Monday, 6 July 2015


The Greek public have, by a fairly large margin, voted a big "Oxi" (No) to the bailout package proposed by the "troika" of the European Commission, the European Central bank and the IMF. Exactly what this means for the Greek people is not yet clear, but leaving the Euro seems to be almost a given.

The question now becomes what next? There appear to be two basic options:
  • Greece and her creditors return to the negotiating table and work out a new deal.
  • Greece leaves the Euro and reverts to a free floating Drachma
While both sides profess to want Greece to remain in the Euro it seems inevitable that there will be further negotiations before a final decision is made. Quite what Greece, bankrupt and isolated will be able to gain from these negotiations is not clear. The original offer has now expired, the first tranche of debt has been defaulted on and there is serious talk of Greek banks collapsing this week. On the EU's side of the table, we know from the fiasco over the Lisbon referendums that the EU do not like being snubbed by the electorate. The default position is to ask again and if this looks doubtful then you change the title slightly. There is no reason to think this won't be the same again this time. 

History and a bit of common sense tell us that this is the most likely course of action this time around. Prime Minister Tsipras has had his moment in the sun, Greece has shown it's mettle with the eyes of the world on it and crucially Yanis Varoufakis, the Finance Minister and bĂȘte noire of EU officials has gone, recognising that he would be a divisive figure in any negotiations. As an aside, what a curious situation here one of the principal architects of the No vote and leading figures in the search for an alternative solution is now excluded from the formulation of that solution because he upset the sensibilities of the European political elite.

So negotiations are likely to be quite empty, and as the cash, fuel and medicine run out in Greece, the negotiations are also likely to be quite quick. I would expect to see enormous pressure for a fresh referendum on an almost identical deal in the next few weeks, and enormous pressure from the Greek population to do something to get their country functioning again.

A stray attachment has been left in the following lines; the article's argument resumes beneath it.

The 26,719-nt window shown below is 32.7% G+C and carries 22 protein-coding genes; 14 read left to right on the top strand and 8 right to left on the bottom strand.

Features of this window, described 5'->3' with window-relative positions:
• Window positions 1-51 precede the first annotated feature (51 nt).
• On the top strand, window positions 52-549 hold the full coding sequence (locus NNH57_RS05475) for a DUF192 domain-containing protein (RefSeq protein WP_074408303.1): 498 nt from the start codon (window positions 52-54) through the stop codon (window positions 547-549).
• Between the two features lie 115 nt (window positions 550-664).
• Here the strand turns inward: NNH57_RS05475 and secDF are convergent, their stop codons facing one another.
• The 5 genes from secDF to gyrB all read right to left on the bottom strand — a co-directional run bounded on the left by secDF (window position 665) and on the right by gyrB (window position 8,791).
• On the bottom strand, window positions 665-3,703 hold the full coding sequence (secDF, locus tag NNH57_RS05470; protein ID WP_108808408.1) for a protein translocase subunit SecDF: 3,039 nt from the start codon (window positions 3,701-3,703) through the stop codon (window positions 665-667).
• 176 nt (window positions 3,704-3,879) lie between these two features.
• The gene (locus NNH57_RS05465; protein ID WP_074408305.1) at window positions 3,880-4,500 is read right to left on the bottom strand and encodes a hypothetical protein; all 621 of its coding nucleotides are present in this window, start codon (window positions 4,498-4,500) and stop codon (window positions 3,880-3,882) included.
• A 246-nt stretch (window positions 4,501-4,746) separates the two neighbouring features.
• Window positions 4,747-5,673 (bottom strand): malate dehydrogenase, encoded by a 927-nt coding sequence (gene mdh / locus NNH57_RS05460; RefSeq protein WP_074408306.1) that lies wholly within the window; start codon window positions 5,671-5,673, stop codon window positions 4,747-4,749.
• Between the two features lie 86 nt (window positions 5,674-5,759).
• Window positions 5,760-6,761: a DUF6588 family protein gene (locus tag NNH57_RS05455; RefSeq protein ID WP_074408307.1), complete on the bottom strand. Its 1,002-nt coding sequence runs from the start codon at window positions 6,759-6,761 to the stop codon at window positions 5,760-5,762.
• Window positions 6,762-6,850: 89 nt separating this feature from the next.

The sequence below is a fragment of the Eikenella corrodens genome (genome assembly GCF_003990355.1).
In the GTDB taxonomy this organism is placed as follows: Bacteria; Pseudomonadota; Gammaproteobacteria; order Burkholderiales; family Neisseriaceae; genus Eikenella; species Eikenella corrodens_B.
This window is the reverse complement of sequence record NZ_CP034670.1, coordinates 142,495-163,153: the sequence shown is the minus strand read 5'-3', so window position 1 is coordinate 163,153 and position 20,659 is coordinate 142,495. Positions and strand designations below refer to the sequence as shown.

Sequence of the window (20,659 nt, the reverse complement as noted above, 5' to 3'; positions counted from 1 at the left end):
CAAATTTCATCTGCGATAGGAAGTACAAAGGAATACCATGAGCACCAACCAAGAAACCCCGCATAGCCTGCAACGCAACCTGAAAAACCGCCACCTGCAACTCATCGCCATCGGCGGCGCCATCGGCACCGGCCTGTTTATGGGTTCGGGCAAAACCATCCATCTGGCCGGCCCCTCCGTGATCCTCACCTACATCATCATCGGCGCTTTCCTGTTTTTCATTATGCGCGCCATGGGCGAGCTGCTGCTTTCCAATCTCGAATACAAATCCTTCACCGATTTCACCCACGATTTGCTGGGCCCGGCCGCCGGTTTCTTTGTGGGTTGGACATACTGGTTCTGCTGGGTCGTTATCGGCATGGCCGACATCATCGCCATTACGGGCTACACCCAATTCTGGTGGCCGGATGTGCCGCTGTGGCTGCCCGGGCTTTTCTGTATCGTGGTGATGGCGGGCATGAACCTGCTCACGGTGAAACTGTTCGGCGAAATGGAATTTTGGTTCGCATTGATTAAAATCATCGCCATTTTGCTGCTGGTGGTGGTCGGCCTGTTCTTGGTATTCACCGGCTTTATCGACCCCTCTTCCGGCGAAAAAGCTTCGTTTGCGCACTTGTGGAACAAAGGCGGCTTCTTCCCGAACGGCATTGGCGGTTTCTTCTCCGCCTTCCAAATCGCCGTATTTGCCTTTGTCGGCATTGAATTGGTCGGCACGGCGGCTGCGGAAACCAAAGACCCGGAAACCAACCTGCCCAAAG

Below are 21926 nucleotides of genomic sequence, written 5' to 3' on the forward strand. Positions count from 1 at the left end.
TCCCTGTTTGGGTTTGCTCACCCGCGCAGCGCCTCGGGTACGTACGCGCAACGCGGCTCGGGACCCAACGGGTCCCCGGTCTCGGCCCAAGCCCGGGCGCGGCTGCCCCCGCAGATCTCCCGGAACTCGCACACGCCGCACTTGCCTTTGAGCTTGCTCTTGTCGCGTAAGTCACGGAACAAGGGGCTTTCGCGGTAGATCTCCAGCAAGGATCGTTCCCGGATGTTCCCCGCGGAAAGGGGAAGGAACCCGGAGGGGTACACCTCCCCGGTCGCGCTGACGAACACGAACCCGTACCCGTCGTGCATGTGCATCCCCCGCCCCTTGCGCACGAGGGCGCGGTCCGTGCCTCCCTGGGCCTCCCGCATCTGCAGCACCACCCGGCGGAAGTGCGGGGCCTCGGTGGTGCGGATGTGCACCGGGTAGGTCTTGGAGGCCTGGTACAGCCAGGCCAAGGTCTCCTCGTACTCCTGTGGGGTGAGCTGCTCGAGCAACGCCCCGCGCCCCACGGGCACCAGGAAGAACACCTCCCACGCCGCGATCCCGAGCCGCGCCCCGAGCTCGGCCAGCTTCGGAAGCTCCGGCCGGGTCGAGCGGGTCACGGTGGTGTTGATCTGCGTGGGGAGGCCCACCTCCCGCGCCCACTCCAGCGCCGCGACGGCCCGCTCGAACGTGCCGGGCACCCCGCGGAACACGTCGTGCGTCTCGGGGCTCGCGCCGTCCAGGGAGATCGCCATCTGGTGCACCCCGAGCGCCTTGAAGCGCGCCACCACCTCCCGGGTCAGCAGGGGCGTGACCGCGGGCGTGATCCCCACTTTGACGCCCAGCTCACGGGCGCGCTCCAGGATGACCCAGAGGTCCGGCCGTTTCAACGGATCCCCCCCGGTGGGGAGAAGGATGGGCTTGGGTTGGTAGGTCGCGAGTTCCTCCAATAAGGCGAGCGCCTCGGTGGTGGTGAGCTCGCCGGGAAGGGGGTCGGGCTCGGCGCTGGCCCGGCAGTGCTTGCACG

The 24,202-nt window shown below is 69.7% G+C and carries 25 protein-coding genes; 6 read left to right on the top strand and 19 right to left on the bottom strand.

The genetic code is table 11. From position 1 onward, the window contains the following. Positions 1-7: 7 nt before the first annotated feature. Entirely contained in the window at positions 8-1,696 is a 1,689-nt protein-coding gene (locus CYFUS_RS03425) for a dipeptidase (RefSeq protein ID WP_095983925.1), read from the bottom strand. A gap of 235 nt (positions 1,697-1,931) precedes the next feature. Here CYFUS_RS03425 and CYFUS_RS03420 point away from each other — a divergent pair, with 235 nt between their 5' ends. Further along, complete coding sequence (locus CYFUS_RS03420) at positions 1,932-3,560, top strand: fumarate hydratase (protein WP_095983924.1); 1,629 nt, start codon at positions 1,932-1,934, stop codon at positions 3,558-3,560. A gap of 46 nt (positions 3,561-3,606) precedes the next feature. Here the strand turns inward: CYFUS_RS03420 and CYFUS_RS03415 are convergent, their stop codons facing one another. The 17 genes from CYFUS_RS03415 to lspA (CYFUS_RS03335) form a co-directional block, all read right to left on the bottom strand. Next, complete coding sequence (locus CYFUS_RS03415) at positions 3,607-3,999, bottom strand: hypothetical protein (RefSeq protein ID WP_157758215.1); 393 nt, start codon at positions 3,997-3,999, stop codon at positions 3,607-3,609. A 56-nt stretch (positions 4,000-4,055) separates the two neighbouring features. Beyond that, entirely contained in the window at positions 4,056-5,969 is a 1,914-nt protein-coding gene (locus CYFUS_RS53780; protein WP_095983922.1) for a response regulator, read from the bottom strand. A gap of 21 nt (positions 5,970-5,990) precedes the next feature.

It meems probable that the Greek government will cave in to this at some point as this the quickest and most certain way of getting essential services up and running again. Say yes and the money flows again. Until next time. 

However, if Greece can summons the courage to stand by its decision then it will find itself outside the Euro, and will have to come up with an alternative. The most obvious alternative would be the reintroduction of the Drachma, which would provide a tremendous opportunity to operate a currency which realistically reflects the economy behind it. This would enable exports and tourism to pick up, unemployment to fall and the country to return to something like growth. 

It would also mean a period of instability as the new currency found it's level against the Euro, probably at a level which would mean lower real incomes and consequently high inflation for a period. There would also likely be a transition period where importers would need to get their hands on foreign currency in order to bring in their goods from outside Greece. 

This would have the effect of forcing Greece to live within it's means as it would only be able to import what it could afford with hard currency earned from what it exported. As when Britain left the Exchange Rate Mechanism in 1992 this could, if handled properly be a rebirth from where Greece could build a stronger economy, which is better for Greece and better for Europe.